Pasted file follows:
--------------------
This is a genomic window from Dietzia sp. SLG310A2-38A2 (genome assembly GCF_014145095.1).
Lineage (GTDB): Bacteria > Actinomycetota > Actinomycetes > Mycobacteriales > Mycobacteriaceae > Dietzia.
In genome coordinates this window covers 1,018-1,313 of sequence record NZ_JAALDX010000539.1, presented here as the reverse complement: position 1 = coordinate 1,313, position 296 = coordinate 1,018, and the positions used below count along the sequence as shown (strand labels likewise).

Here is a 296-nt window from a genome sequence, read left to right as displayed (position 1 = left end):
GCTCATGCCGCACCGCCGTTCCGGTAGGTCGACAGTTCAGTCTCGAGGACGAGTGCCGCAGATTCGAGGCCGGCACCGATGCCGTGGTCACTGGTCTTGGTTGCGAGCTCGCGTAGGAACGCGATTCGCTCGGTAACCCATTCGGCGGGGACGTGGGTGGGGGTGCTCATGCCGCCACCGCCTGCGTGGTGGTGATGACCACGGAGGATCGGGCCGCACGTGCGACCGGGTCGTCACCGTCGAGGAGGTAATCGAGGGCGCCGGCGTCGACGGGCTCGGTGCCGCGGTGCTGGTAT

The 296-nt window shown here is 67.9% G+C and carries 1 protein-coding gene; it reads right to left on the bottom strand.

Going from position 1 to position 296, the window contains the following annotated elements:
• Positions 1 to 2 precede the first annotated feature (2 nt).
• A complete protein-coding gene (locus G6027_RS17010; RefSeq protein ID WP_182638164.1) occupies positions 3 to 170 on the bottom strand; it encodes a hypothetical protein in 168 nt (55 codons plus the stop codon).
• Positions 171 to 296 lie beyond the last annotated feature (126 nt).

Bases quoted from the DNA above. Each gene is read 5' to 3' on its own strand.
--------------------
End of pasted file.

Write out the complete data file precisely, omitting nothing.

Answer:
This is a genomic window from Dietzia sp. SLG310A2-38A2 (genome assembly GCF_014145095.1).
Lineage (GTDB): Bacteria > Actinomycetota > Actinomycetes > Mycobacteriales > Mycobacteriaceae > Dietzia.
In genome coordinates this window covers 1,018-1,313 of sequence record NZ_JAALDX010000539.1, presented here as the reverse complement: position 1 = coordinate 1,313, position 296 = coordinate 1,018, and the positions used below count along the sequence as shown (strand labels likewise).

Here is a 296-nt window from a genome sequence, read left to right as displayed (position 1 = left end):
GCTCATGCCGCACCGCCGTTCCGGTAGGTCGACAGTTCAGTCTCGAGGACGAGTGCCGCAGATTCGAGGCCGGCACCGATGCCGTGGTCACTGGTCTTGGTTGCGAGCTCGCGTAGGAACGCGATTCGCTCGGTAACCCATTCGGCGGGGACGTGGGTGGGGGTGCTCATGCCGCCACCGCCTGCGTGGTGGTGATGACCACGGAGGATCGGGCCGCACGTGCGACCGGGTCGTCACCGTCGAGGAGGTAATCGAGGGCGCCGGCGTCGACGGGCTCGGTGCCGCGGTGCTGGTAT

The 296-nt window shown here is 67.9% G+C and carries 1 protein-coding gene; it reads right to left on the bottom strand.

Going from position 1 to position 296, the window contains the following annotated elements:
• Positions 1 to 2 precede the first annotated feature (2 nt).
• A complete protein-coding gene (locus G6027_RS17010; RefSeq protein ID WP_182638164.1) occupies positions 3 to 170 on the bottom strand; it encodes a hypothetical protein in 168 nt (55 codons plus the stop codon).
• Positions 171 to 296 lie beyond the last annotated feature (126 nt).

Bases quoted from the DNA above. Each gene is read 5' to 3' on its own strand.